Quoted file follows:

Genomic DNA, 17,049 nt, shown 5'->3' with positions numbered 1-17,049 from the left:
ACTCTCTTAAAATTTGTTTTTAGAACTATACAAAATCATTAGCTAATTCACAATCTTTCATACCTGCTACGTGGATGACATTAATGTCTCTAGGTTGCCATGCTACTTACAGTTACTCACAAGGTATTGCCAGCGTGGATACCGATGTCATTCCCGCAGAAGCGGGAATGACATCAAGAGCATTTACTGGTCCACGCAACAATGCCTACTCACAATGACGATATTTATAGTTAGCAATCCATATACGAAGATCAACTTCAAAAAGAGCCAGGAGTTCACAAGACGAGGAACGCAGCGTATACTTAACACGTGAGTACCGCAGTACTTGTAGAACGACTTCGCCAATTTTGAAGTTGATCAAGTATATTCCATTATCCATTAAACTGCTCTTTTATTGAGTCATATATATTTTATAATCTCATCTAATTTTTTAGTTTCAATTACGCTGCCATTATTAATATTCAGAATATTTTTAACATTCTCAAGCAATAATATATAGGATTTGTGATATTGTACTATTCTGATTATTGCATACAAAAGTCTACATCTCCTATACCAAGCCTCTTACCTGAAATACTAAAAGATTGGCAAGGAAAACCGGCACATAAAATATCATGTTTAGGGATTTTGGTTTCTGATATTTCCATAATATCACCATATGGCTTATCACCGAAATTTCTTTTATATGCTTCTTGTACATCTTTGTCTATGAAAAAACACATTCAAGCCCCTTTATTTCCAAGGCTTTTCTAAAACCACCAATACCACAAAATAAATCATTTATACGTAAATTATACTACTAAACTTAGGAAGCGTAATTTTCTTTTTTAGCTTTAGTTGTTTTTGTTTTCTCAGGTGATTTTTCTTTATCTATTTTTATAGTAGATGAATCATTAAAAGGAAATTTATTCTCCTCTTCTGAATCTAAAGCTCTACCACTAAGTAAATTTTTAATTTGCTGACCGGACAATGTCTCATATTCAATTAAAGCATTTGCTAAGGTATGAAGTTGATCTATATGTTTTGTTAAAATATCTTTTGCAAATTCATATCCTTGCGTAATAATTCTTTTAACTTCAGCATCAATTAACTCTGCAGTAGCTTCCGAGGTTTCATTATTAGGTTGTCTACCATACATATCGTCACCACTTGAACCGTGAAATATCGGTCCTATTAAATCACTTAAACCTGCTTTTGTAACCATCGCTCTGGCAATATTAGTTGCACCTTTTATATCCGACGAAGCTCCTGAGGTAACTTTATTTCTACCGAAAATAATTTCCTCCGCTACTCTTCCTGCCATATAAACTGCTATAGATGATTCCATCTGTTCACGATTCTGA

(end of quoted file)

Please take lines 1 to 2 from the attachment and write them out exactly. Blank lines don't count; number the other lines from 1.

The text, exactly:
Genomic DNA, 17,049 nt, shown 5'->3' with positions numbered 1-17,049 from the left:
ACTCTCTTAAAATTTGTTTTTAGAACTATACAAAATCATTAGCTAATTCACAATCTTTCATACCTGCTACGTGGATGACATTAATGTCTCTAGGTTGCCATGCTACTTACAGTTACTCACAAGGTATTGCCAGCGTGGATACCGATGTCATTCCCGCAGAAGCGGGAATGACATCAAGAGCATTTACTGGTCCACGCAACAATGCCTACTCACAATGACGATATTTATAGTTAGCAATCCATATACGAAGATCAACTTCAAAAAGAGCCAGGAGTTCACAAGACGAGGAACGCAGCGTATACTTAACACGTGAGTACCGCAGTACTTGTAGAACGACTTCGCCAATTTTGAAGTTGATCAAGTATATTCCATTATCCATTAAACTGCTCTTTTATTGAGTCATATATATTTTATAATCTCATCTAATTTTTTAGTTTCAATTACGCTGCCATTATTAATATTCAGAATATTTTTAACATTCTCAAGCAATAATATATAGGATTTGTGATATTGTACTATTCTGATTATTGCATACAAAAGTCTACATCTCCTATACCAAGCCTCTTACCTGAAATACTAAAAGATTGGCAAGGAAAACCGGCACATAAAATATCATGTTTAGGGATTTTGGTTTCTGATATTTCCATAATATCACCATATGGCTTATCACCGAAATTTCTTTTATATGCTTCTTGTACATCTTTGTCTATGAAAAAACACATTCAAGCCCCTTTATTTCCAAGGCTTTTCTAAAACCACCAATACCACAAAATAAATCATTTATACGTAAATTATACTACTAAACTTAGGAAGCGTAATTTTCTTTTTTAGCTTTAGTTGTTTTTGTTTTCTCAGGTGATTTTTCTTTATCTATTTTTATAGTAGATGAATCATTAAAAGGAAATTTATTCTCCTCTTCTGAATCTAAAGCTCTACCACTAAGTAAATTTTTAATTTGCTGACCGGACAATGTCTCATATTCAATTAAAGCATTTGCTAAGGTATGAAGTTGATCTATATGTTTTGTTAAAATATCTTTTGCAAATTCATATCCTTGCGTAATAATTCTTTTAACTTCAGCATCAATTAACTCTGCAGTAGCTTCCGAGGTTTCATTATTAGGTTGTCTACCATACATATCGTCACCACTTGAACCGTGAAATATCGGTCCTATTAAATCACTTAAACCTGCTTTTGTAACCATCGCTCTGGCAATATTAGTTGCACCTTTTATATCCGACGAAGCTCCTGAGGTAACTTTATTTCTACCGAAAATAATTTCCTCCGCTACTCTTCCTGCCATATAAACTGCTATAGATGATTCCATCTGTTCACGATTCTGA